Sterling’s recovery from its Thursday low of 1.2266 saw the GBP to USD exchange rate accelerate beyond 1.2400 during Friday’s trading and at one point reaching beyond 1.2450. The market’s risk-on mood saw investors move away from the safe-haven US dollar, allowing the pound to recover the near 2 percent loss it had made earlier in the week.
The pound had incurred a difficult week as coronavirus, negative economic data, and Brexit uncertainty all weighed heavily on the UK currency. However, investors are encouraged by the relaxing of current lockdown measures, hoping that a global economic recovery may be quicker than expected.
In addition, the eagerly awaited US Non-Farm Payrolls showed a better number than expected, contributing to the upbeat mood in Friday’s trading. There were also reports that the world’s two largest economies, the US and China will continue work on their trade deal this week, hopefully putting an end to the 2-year war, further boosting investor’s optimism.
UK’s Likely Lockdown Extension to Stall GBP to USD Gains
Prime minister Boris Johnson is widely expected to extend the UK’s lockdown until June, putting the UK economy behind that of the rest of the world, as other nations in Europe, as well as the antipodean and northern American countries look to ease back considerably more from the strict lockdown measures that have been in force.
The prime minister will ask the country to “stay alert, control the virus and save lives” as he reveals the new coronavirus approach as part of his roadmap to economic recovery. It is believed that the government will encourage those who cannot work from home to return to work, albeit with strict social distancing rules to be observed.
A new 5 tier warning system similar to the one used to publicise terror threat levels will be implemented, with level 1 being green and level 5 being red. It is thought that Mr Johnson will say that the UK is close to moving to level 3 from level 4, indicating the infection rate is not increasing significantly. The government will monitor local areas more diligently and some regions could see different restrictions to others if there’s a spike in infections.
The government will publish its 50-page roadmap later today, at the same time it is confirmed to MPs. The government will likely proceed with maximum caution, particularly after coming under global criticism for its handling of the crisis thus far.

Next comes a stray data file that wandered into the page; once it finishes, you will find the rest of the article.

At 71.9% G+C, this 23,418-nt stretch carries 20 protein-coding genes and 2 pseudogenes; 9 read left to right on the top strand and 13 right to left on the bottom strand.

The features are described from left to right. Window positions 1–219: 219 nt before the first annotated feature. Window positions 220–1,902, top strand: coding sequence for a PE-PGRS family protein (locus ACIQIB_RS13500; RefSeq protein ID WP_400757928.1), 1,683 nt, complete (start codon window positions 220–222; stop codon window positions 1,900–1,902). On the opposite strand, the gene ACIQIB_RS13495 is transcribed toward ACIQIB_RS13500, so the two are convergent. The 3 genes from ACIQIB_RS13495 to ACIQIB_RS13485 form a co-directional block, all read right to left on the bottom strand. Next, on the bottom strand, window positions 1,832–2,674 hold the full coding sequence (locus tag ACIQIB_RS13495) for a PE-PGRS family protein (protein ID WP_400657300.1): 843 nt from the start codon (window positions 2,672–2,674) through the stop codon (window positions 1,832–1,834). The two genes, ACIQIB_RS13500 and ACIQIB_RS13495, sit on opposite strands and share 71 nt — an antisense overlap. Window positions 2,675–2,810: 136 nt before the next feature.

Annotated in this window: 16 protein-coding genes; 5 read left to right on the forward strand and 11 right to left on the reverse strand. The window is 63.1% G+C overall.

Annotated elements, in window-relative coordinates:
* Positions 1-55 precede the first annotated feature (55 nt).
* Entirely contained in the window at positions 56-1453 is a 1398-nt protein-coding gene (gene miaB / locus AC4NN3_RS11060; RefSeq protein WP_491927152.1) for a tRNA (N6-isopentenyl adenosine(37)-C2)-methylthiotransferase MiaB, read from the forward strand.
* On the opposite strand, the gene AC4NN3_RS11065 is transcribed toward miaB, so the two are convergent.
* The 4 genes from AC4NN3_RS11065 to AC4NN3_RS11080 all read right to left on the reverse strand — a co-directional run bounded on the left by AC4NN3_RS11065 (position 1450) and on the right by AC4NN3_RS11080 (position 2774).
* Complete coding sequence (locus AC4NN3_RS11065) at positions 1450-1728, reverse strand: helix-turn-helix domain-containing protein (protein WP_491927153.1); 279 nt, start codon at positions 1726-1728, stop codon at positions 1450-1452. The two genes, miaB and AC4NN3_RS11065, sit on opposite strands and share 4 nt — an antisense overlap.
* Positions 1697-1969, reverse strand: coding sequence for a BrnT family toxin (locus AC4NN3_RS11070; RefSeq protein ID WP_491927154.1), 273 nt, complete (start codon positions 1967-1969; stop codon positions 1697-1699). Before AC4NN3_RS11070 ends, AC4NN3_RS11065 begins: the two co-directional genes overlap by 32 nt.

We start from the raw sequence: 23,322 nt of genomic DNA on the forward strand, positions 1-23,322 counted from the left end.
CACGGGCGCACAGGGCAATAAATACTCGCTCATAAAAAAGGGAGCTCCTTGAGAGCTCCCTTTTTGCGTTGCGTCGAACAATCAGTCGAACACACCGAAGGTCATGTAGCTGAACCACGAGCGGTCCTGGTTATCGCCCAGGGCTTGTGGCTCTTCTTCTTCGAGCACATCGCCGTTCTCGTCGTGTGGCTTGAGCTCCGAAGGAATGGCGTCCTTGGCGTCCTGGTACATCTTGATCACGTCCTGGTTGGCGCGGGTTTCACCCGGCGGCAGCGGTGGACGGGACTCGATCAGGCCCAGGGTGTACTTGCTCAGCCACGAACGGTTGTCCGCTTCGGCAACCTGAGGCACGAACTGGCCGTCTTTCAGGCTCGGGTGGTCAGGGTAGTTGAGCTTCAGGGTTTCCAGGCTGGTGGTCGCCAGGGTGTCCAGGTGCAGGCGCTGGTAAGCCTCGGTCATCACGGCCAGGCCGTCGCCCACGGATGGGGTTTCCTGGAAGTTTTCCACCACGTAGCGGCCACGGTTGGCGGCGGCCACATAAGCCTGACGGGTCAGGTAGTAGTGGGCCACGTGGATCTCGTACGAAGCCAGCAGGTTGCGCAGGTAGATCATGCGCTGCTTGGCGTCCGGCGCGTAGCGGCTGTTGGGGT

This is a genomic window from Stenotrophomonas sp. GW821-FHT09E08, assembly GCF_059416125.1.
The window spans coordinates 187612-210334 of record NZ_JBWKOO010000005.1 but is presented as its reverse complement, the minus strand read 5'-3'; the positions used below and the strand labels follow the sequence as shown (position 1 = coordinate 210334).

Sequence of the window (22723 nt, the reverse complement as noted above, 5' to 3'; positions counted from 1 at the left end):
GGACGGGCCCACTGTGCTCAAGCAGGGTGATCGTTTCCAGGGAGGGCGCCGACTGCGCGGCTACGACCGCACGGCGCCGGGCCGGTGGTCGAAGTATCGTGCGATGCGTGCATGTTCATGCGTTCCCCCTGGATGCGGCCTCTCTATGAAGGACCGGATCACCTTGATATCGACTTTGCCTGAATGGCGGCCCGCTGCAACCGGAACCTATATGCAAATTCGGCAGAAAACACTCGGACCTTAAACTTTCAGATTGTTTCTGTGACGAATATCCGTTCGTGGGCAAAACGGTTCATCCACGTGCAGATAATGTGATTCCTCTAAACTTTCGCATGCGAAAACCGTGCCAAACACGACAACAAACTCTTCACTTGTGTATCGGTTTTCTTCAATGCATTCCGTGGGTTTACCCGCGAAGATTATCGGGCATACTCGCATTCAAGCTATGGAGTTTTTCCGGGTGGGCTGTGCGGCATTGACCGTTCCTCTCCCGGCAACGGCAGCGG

Brexit Uncertainty to Keep Pound to Euro Under Pressure
It does not appear the UK government is approaching the Brexit negotiations with a real intention to succeed. Michel Barnier vented his frustrations at the last round of talks, at the UK’s lack of will to extend the transition period or to compromise on the key issues. Phil Hogan, the European Trade Commissioner said, “My perception of it is they don’t want to drag the negotiations out into 2021 because they can effectively blame Covid for everything.”
Last time, investors suspected the UK may exit the European Union without a formal trade agreement, the pound to dollar rate and pound to euro rate plummeted to 1.20 and 1.05 respectively. The current talks are barely 3 rounds in and have effectively stalled as the European Union pushes for an extension to the current transition period and the UK insists it be treated as a sovereign equal at these negotiations.
The UK has refused to discuss an extension of the current transition period, currently due to conclude on 31 January 2021 and the European Union is adamant the UK complies with its “level playing field” demand. The negotiating teams have until the end of June to confirm an extension. Thereafter, the UK would exit the European Union early next year with or without a trade deal.
This scenario would heap pressure on both parties for the latter part of the year as they battle to come to an agreement, meanwhile heaping further pressure on the UK economy, which is already experiencing the worse financial crisis of a lifetime. However, economists have always predicted a sharp short-term impact to the UK economy and longer-term growth being tapered due to Brexit, but given the current economic crisis, any damage from Brexit may be difficult to register as the UK would likely be on an economic rebound by early next year.
The pound to euro rate gained more than 1 per cent last week and is now trading above 1.1400, but this is less than a 0.1 per cent increase on one month ago. GBPEUR has remained rangebound for some time with the currency pair rarely extending beyond 1.1500 or below 1.1300.
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